Moving to Charlotte, NC: Everything You Need to Know
There is an endless list of reasons people choose to move to the Queen City. Whether you have your eyes focused on a lucrative career opportunity with a major corporation headquartered here or you simply can’t wait to live somewhere with an extensive number of museums and performing arts centers, you are probably looking forward to being able to call yourself a “Charlottean.” If you are moving to Charlotte, NC, this guide will fill you in on everything you need to know to help make the transition as smooth as possible. After all, making the decision to move is hard enough, moving shouldn’t have to be! Be sure to consider Flatrate and put our experience to work for you.
Sunshine and Four Seasons
“Hello Sunshine!” is something you will be saying a lot if you are moving to Charlotte, North Carolina. Clear blue skies and an abundance of sunshine are two things this city is known for. The winters are mild, rarely dropping below 30 degrees for a low, but you may need to deal with a few bad hair days with the hot, humid summers. Of course, you can always just throw on a hat and not worry about it! Snow primarily falls in January and February, so if you are planning a move in the middle of winter make sure you are ready for changing weather and road conditions.
Cost of Living
One of the most attractive things about Charlotte is the low cost of living. The city is about 23 percent lower than the national average, with inexpensive housing playing a leading role in this figure. If you are moving to Charlotte, NC, you will also be thrilled to know that healthcare and utilities are priced considerably below average, as well.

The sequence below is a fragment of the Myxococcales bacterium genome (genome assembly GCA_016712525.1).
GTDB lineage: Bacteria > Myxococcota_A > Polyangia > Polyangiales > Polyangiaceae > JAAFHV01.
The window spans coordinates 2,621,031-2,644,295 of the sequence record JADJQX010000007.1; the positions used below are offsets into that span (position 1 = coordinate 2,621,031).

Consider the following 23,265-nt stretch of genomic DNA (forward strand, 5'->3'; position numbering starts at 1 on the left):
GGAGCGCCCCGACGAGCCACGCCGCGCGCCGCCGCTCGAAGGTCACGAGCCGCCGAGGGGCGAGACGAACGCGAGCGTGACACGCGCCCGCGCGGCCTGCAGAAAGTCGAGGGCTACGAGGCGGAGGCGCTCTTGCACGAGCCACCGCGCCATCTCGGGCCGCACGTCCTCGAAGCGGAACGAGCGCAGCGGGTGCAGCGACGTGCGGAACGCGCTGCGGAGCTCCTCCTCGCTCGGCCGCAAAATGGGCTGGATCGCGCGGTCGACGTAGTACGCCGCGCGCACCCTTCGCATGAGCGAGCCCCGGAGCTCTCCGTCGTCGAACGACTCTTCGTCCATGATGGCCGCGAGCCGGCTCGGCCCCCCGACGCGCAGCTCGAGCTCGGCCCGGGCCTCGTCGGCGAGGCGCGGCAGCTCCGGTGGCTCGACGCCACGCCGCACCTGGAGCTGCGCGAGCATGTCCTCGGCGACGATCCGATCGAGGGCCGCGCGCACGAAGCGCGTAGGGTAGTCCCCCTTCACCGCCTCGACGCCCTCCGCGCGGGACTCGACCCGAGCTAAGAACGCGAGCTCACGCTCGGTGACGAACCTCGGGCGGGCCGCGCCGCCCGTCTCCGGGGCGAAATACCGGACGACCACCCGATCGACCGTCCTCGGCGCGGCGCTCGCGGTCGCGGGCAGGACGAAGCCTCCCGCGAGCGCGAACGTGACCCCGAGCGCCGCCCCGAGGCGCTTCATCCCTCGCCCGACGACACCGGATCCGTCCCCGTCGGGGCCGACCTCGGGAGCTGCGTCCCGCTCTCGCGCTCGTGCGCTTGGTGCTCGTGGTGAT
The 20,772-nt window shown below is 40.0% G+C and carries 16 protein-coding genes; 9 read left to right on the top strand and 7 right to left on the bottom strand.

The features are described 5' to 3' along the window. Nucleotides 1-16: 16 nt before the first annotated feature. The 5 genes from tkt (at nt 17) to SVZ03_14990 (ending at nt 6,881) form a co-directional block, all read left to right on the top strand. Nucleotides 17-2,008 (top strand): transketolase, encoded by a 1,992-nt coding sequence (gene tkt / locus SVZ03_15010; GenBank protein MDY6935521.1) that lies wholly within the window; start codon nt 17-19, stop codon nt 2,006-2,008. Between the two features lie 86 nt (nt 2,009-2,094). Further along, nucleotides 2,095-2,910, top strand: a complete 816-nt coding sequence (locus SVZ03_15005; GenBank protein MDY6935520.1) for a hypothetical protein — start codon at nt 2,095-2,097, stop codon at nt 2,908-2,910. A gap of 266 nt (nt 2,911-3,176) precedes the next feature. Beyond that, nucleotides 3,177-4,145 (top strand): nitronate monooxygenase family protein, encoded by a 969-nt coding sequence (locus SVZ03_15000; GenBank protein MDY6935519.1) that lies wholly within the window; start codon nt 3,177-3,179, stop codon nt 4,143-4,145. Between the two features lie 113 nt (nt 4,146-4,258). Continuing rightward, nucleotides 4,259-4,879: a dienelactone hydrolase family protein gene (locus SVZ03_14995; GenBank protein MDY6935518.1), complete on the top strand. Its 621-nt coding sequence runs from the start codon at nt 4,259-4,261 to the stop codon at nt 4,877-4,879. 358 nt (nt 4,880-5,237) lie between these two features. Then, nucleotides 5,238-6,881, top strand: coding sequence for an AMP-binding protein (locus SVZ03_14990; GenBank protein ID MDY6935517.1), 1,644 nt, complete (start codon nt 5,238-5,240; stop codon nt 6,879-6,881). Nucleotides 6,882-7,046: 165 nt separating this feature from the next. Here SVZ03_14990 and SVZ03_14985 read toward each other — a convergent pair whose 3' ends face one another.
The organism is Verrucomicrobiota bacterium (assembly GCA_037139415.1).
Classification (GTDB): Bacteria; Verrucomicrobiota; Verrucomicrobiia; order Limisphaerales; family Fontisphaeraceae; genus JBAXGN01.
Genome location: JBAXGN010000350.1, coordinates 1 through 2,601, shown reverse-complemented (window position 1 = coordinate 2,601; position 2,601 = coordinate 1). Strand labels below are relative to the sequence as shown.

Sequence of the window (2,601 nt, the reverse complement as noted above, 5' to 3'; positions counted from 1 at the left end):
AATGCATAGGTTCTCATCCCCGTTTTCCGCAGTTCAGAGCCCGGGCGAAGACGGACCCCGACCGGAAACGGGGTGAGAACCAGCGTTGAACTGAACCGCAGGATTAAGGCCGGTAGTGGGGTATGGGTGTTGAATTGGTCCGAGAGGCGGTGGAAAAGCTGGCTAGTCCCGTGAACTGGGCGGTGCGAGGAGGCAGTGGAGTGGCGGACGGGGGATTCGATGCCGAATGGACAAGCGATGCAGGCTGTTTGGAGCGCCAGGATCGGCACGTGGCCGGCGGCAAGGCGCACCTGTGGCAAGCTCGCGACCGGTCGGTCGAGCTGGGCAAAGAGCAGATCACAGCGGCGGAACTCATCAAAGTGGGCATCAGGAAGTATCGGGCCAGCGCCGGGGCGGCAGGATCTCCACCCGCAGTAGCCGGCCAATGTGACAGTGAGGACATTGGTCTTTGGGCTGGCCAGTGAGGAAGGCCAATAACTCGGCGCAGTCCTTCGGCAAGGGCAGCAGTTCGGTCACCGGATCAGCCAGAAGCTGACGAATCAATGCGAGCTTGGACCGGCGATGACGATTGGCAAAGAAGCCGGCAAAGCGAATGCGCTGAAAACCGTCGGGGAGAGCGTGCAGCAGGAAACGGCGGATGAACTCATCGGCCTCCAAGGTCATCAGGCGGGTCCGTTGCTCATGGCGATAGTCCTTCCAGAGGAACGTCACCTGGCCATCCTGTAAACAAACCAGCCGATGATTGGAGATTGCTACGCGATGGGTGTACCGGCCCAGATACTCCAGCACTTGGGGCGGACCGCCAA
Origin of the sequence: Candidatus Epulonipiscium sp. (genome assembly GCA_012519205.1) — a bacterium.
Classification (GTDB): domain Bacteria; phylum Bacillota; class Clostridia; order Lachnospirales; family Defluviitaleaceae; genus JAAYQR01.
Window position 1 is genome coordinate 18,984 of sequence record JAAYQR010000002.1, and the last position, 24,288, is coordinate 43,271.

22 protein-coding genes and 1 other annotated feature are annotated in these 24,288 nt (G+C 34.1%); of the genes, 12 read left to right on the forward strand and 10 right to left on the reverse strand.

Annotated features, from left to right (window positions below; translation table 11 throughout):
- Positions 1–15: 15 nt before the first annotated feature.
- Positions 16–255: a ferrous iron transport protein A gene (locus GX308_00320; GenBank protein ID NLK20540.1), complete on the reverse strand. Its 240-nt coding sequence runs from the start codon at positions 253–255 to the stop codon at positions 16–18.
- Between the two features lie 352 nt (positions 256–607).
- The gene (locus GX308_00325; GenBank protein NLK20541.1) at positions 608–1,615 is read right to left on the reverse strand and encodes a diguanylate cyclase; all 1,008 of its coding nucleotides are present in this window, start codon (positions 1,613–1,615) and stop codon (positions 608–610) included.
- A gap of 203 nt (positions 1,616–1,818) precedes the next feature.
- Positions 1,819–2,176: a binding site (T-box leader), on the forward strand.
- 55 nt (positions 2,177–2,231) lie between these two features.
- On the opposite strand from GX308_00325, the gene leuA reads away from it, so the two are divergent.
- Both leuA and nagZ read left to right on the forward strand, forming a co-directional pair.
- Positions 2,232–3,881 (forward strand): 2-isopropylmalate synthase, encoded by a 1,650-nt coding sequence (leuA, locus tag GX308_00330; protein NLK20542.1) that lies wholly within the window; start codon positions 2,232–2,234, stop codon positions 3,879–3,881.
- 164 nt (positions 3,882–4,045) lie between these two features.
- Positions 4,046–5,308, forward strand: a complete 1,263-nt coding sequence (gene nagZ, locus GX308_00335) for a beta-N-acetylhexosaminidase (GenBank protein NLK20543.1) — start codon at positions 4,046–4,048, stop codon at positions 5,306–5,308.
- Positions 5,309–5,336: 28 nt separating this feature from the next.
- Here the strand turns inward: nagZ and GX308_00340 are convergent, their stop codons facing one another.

You can easily have a car in Charlotte. Unlike some major cities, parking spaces are plentiful here. That being said, the public transportation system is fantastic enough to rely on, if you choose not to drive a car. Bus and rail are provided by the Charlotte Area Transit System (CATS). Both of these networks are quite extensive and thoughtfully designed, so getting around the city is a breeze, even for a newcomer. There are even historic street cars that you may want to ride occasionally for a special treat.
The city also has a number of highways that intertwine. After moving here, you definitely want to spend a day driving around and getting lost. At the very least, make sure you know your route for work for the first day, so you’re not late. The sooner you get out and explore the fast Charlotte will feel like “home.”
Some of the highways and streets can get beyond congested during certain times of the day. If you hire experienced movers in Charlotte, they will likely be well aware of what routes they need to avoid at certain hours of the day. As a rule, I-77, I-85, and I-485 are highways to stay clear of between 8am and 9:30am and 4:30pm and 7:00pm Also, you definitely do not want to schedule your move during NASCAR events.
Moving to Charlotte, NC means having to select a neighborhood to move to, which is not easy to do. The good news is there are many fantastic neighborhoods to choose from. The bad news is you have to manage to pick one.
- Dilworth – Known for its tree-lined streets and main strip with retro shops and great restaurants, Dilworth is a historic neighborhood with lots of renovated homes.
- Elizabeth – There are actually homes in this neighborhood listed on the National Register of Historic Places. It is a hotspot or those who work at Mercy or Presbyterian hospitals.